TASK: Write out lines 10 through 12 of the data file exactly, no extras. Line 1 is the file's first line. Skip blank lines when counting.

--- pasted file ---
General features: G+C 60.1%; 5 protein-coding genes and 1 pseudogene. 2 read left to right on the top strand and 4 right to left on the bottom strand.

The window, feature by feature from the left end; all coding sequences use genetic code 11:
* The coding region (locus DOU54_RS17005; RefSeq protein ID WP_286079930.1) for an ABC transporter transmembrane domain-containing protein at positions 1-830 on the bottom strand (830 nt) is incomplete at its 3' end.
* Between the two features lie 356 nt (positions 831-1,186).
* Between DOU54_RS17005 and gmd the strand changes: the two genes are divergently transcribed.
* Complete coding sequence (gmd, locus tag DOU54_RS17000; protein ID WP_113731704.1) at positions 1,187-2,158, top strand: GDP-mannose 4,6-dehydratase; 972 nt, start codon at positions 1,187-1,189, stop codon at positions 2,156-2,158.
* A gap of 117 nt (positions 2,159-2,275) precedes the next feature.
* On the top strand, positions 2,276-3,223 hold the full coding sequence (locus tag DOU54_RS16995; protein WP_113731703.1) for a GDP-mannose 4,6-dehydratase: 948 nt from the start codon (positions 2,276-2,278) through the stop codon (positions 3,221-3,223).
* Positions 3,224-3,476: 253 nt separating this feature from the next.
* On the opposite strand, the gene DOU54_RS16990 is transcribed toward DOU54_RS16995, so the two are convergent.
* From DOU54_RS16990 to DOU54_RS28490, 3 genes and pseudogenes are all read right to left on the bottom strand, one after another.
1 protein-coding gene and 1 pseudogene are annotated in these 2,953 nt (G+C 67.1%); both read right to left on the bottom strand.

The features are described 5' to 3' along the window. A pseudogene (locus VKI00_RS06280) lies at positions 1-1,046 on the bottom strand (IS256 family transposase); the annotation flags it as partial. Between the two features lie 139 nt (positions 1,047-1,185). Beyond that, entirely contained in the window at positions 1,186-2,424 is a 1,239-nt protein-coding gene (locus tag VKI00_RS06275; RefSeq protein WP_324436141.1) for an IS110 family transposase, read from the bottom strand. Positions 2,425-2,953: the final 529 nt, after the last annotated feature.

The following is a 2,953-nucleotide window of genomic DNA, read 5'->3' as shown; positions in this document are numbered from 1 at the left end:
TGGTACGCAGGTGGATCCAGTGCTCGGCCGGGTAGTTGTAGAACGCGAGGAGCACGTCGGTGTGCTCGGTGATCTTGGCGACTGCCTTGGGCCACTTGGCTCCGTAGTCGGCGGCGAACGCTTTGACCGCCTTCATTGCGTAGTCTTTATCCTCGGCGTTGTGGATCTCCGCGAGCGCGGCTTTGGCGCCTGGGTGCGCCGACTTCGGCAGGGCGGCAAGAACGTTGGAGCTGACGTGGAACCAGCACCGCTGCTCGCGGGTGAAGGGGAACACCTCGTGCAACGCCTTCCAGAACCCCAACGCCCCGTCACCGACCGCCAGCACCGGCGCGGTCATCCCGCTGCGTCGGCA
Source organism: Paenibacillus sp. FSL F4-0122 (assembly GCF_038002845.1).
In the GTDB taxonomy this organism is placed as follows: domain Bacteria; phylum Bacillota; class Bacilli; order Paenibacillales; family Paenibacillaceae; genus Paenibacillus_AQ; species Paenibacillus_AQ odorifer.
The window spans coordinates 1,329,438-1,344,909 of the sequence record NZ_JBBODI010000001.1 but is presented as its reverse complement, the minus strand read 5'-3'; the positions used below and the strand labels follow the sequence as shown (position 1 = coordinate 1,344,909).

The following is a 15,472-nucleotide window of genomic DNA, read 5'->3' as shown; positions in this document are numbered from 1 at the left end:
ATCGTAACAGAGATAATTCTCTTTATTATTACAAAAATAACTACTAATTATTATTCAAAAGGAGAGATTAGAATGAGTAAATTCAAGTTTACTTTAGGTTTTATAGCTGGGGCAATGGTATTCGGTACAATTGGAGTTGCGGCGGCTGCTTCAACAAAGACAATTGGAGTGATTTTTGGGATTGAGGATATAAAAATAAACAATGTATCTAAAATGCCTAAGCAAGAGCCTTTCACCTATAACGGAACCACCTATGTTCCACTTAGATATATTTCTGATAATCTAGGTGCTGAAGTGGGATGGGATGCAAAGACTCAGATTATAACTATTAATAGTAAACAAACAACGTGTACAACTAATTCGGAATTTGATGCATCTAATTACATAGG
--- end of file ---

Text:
* On the opposite strand, the gene DOU54_RS16990 is transcribed toward DOU54_RS16995, so the two are convergent.
* From DOU54_RS16990 to DOU54_RS28490, 3 genes and pseudogenes are all read right to left on the bottom strand, one after another.
1 protein-coding gene and 1 pseudogene are annotated in these 2,953 nt (G+C 67.1%); both read right to left on the bottom strand.